If the toilet in your rental property is broken and it’s the tenants’ fault, they may be liable to pay, but it can still be the landlord’s responsibility to get it fixed.
Can a landlord leave a tenant without a working toilet?
The responsibilities of a landlord are laid down in The Landlord and Tenant Act 1985. Section 11 of the Act sets out who is responsible for repairing a property whilst it is being rented. It states that a landlord is responsible for “the installations in the dwelling for the supply of water, gas, electricity and for sanitation (including basins, sinks, baths and sanitary conveniences).”
A broken toilet puts a necessary facility in the property out of action, so it should be fixed as soon as possible, especially if it’s the only one in the building. It can also lead to water backing up and overflowing out of the bowl, usually as a result of repeated flushing to try to shift the problem. Then there is a risk of a flood of sewage water all over the bathroom floor.
If the bathroom is on the first floor or higher, it may only get worse as foul water can seep through to the ceiling below. This may lead to the ceiling needing to be repaired or even replaced, and you may have to make a claim on your insurance policy. Alternative accommodation may also be needed for your tenants if the property becomes uninhabitable.
When you have a broken toilet, who pays for fixing it?
It all depends how the problem arose. If the toilet is just old, with collapsing pipes or worse, then the landlord will be responsible for the cost of fixing or replacing it, as the owner of the property. If it’s broken due to tenants’ misuse, then landlords can charge them for the cost of fixing the problem.
Who arranges for a plumber to fix a toilet?
Tenants may get on with organising a fix if they caused it, but some may not be clear on their responsibilities and turn to you.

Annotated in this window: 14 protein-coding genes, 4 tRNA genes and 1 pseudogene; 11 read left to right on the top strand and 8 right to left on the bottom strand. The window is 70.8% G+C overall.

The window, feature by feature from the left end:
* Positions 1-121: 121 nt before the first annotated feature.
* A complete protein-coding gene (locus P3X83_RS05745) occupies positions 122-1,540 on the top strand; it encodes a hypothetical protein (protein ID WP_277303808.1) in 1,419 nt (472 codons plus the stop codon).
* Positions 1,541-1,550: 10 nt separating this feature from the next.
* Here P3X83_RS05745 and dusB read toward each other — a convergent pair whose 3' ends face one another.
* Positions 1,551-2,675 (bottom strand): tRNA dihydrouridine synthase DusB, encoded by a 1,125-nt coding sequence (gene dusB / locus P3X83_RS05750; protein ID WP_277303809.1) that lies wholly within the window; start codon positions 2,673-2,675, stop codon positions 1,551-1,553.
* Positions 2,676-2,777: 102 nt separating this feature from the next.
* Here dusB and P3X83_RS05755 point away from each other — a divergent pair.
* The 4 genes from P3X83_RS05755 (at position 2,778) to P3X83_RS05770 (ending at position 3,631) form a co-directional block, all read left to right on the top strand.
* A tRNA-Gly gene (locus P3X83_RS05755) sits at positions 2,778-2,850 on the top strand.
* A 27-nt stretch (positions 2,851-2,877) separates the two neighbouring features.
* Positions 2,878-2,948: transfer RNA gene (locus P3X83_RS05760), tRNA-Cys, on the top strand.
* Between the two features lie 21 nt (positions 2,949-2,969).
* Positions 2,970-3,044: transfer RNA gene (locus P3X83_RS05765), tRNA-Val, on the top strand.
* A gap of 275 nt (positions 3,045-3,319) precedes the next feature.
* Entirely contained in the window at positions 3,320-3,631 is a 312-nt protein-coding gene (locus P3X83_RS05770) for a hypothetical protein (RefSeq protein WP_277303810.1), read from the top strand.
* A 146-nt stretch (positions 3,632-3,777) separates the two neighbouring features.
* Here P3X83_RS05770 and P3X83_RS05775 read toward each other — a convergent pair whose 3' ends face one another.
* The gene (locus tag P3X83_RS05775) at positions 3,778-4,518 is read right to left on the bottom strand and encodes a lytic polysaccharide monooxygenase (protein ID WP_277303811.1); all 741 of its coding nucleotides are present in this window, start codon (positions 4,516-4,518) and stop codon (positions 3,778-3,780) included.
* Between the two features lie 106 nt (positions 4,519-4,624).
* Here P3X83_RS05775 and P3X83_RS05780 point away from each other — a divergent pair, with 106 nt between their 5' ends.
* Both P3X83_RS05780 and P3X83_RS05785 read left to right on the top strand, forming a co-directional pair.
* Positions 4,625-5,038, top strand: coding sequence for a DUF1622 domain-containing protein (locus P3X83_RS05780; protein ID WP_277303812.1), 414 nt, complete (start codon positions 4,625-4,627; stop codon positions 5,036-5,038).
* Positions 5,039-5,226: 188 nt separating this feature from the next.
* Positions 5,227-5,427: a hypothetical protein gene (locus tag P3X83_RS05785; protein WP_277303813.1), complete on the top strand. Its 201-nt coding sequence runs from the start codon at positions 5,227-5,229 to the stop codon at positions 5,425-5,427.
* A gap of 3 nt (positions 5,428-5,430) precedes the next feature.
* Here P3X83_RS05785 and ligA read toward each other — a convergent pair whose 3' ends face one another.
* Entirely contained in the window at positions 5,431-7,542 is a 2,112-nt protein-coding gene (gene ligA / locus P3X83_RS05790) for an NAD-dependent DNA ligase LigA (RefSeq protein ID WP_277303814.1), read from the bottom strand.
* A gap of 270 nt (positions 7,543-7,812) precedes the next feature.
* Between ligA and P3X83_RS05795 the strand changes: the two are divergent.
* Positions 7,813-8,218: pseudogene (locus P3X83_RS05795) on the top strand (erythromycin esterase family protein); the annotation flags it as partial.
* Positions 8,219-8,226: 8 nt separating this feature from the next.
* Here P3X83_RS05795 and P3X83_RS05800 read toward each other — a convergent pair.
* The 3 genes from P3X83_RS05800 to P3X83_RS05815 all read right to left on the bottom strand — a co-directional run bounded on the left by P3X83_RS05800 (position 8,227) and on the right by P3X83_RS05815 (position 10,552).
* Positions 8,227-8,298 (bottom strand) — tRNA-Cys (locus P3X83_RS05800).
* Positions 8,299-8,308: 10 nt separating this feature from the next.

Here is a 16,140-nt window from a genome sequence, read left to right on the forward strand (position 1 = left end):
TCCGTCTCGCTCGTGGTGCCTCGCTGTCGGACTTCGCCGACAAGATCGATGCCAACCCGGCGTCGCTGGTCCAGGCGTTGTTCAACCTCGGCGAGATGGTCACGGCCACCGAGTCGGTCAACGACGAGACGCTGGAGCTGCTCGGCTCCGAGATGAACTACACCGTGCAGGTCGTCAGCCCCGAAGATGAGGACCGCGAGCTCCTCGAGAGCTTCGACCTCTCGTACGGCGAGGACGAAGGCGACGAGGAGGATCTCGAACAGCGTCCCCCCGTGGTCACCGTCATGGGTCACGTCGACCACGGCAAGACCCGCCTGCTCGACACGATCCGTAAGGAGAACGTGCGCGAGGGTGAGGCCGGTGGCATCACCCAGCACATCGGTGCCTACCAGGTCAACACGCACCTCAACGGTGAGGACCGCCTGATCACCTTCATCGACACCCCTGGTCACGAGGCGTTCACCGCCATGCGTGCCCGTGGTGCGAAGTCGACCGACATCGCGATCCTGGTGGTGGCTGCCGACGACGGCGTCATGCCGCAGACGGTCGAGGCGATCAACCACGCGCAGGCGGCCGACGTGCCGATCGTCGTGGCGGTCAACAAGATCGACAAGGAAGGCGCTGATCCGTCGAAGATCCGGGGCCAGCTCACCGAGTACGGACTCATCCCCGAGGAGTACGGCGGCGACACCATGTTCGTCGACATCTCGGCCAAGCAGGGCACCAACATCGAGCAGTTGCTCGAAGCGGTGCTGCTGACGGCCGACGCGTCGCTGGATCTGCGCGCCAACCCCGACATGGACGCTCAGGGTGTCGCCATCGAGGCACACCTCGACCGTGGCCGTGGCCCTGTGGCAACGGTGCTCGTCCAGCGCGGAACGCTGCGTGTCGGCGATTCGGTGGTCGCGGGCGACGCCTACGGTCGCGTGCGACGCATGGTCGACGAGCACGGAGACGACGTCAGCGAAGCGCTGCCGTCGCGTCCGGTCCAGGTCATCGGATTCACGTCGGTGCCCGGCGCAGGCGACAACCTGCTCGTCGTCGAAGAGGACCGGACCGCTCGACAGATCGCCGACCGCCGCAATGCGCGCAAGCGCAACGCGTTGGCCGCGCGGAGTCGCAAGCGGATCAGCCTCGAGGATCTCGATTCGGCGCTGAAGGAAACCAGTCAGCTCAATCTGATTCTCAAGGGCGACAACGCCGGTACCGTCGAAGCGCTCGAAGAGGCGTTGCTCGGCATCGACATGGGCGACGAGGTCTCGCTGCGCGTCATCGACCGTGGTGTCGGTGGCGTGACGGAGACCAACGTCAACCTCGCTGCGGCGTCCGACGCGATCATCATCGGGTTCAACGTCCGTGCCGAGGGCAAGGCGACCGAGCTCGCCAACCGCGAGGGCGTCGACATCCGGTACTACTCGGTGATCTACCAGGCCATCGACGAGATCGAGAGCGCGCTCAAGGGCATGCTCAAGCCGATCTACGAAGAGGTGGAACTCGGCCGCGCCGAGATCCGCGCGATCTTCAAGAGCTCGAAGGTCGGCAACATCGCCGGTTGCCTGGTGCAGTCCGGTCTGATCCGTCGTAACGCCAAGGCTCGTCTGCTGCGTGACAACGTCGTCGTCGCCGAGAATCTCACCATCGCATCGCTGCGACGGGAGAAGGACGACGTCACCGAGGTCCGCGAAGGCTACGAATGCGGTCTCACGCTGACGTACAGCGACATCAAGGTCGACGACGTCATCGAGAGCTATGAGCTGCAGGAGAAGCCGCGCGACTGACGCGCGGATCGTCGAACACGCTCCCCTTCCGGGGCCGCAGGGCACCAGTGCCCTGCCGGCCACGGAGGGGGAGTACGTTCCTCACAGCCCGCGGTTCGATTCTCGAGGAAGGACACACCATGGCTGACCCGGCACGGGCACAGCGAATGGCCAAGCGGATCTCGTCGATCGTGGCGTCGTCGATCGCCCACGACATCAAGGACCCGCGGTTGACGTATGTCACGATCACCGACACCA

At this point, rather than delaying the issue being fixed, you most likely will want to get it sorted as soon as you hear about it, in order to minimise the damage caused.
Who pays for broken toilet bowls and sinks in rented properties?
Fixtures and fittings such as toilet bowls and sinks can take time and money to replace. Claiming under your insurance policy may be the quickest and easiest way to get the issue resolved. If you’re certain that the tenant caused the breakage by carelessness or misuse, you can charge them for repairs.
End of tenancy check-out
Any money needed for repairs to the property due to loss or damage caused by the tenants can be claimed from the tenancy deposit. Deductions can include:
- Holes in walls or doors
- Stained or burned carpets
- Broken furniture or household items
- Condensation damage caused by tenants
Find suitable protection for your property
There are various risks associated with letting a residential home. Keep your investment safe, whether it’s a single property or a portfolio. Our comprehensive Landlord Insurance can help protect you from financial risks, including accidental and malicious damage by tenants and loss of rent if the property becomes uninhabitable due to an insured event.
The sole purpose of this article is to provide guidance on the issues covered. This article is not intended to give legal advice, and, accordingly, it should not be relied upon. It should not be regarded as a comprehensive statement of the law and/or market practice in this area. We make no claims as to the completeness or accuracy of the information contained herein or in the links which were live at the date of publication. You should not act upon (or should refrain from acting upon) information in this publication without first seeking specific legal and/or specialist advice. Arthur J. Gallagher Insurance Brokers Limited trading as Just Landlords accepts no liability for any inaccuracy, omission or mistake in this publication, nor will we be responsible for any loss which may be suffered as a result of any person relying on the information contained herein.